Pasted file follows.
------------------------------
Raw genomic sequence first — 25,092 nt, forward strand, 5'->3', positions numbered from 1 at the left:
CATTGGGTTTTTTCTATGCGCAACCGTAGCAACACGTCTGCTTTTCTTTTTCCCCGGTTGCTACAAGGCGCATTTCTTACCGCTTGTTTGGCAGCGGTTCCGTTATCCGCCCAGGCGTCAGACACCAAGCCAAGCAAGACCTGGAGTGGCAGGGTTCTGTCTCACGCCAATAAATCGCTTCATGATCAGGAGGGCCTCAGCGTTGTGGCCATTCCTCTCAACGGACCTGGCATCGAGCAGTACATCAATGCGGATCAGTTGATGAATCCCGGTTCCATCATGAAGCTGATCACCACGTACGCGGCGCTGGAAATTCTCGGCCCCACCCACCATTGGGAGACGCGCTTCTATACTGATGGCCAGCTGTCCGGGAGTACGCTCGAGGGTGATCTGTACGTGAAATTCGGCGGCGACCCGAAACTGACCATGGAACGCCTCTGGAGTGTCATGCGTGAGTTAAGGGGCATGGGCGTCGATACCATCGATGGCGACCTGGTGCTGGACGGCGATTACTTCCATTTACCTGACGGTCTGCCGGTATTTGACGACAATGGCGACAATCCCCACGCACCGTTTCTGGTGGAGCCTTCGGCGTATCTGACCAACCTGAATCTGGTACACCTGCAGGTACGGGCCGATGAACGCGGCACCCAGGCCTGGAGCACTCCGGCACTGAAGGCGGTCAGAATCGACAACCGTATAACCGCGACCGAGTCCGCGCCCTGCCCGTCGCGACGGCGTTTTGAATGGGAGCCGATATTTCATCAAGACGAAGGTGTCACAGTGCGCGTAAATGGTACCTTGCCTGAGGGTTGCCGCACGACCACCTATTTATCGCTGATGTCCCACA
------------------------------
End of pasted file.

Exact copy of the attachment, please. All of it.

Raw genomic sequence first — 25,092 nt, forward strand, 5'->3', positions numbered from 1 at the left:
CATTGGGTTTTTTCTATGCGCAACCGTAGCAACACGTCTGCTTTTCTTTTTCCCCGGTTGCTACAAGGCGCATTTCTTACCGCTTGTTTGGCAGCGGTTCCGTTATCCGCCCAGGCGTCAGACACCAAGCCAAGCAAGACCTGGAGTGGCAGGGTTCTGTCTCACGCCAATAAATCGCTTCATGATCAGGAGGGCCTCAGCGTTGTGGCCATTCCTCTCAACGGACCTGGCATCGAGCAGTACATCAATGCGGATCAGTTGATGAATCCCGGTTCCATCATGAAGCTGATCACCACGTACGCGGCGCTGGAAATTCTCGGCCCCACCCACCATTGGGAGACGCGCTTCTATACTGATGGCCAGCTGTCCGGGAGTACGCTCGAGGGTGATCTGTACGTGAAATTCGGCGGCGACCCGAAACTGACCATGGAACGCCTCTGGAGTGTCATGCGTGAGTTAAGGGGCATGGGCGTCGATACCATCGATGGCGACCTGGTGCTGGACGGCGATTACTTCCATTTACCTGACGGTCTGCCGGTATTTGACGACAATGGCGACAATCCCCACGCACCGTTTCTGGTGGAGCCTTCGGCGTATCTGACCAACCTGAATCTGGTACACCTGCAGGTACGGGCCGATGAACGCGGCACCCAGGCCTGGAGCACTCCGGCACTGAAGGCGGTCAGAATCGACAACCGTATAACCGCGACCGAGTCCGCGCCCTGCCCGTCGCGACGGCGTTTTGAATGGGAGCCGATATTTCATCAAGACGAAGGTGTCACAGTGCGCGTAAATGGTACCTTGCCTGAGGGTTGCCGCACGACCACCTATTTATCGCTGATGTCCCACA